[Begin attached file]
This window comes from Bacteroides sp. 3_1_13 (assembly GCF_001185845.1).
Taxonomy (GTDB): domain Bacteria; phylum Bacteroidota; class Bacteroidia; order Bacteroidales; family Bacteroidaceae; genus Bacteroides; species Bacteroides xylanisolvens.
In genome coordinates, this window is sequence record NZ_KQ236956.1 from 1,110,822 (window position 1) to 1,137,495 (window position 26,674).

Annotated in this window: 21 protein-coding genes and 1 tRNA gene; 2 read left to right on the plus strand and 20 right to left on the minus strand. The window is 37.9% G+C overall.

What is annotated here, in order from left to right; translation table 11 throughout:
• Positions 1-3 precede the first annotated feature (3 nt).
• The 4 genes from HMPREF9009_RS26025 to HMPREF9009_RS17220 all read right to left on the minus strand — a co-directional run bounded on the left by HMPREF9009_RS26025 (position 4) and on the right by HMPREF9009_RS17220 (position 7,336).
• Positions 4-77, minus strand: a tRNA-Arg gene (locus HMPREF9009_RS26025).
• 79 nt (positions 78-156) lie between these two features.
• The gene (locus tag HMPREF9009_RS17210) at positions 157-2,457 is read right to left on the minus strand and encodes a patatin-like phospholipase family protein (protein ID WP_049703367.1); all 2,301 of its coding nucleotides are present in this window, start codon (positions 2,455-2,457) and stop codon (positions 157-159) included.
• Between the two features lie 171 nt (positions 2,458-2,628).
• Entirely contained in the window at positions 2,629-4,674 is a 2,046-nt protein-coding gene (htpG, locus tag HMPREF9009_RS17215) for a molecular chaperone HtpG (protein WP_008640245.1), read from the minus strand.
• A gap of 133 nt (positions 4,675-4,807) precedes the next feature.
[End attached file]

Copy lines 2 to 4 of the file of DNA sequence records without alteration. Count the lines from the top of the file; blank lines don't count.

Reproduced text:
Taxonomy (GTDB): domain Bacteria; phylum Bacteroidota; class Bacteroidia; order Bacteroidales; family Bacteroidaceae; genus Bacteroides; species Bacteroides xylanisolvens.
In genome coordinates, this window is sequence record NZ_KQ236956.1 from 1,110,822 (window position 1) to 1,137,495 (window position 26,674).

Annotated in this window: 21 protein-coding genes and 1 tRNA gene; 2 read left to right on the plus strand and 20 right to left on the minus strand. The window is 37.9% G+C overall.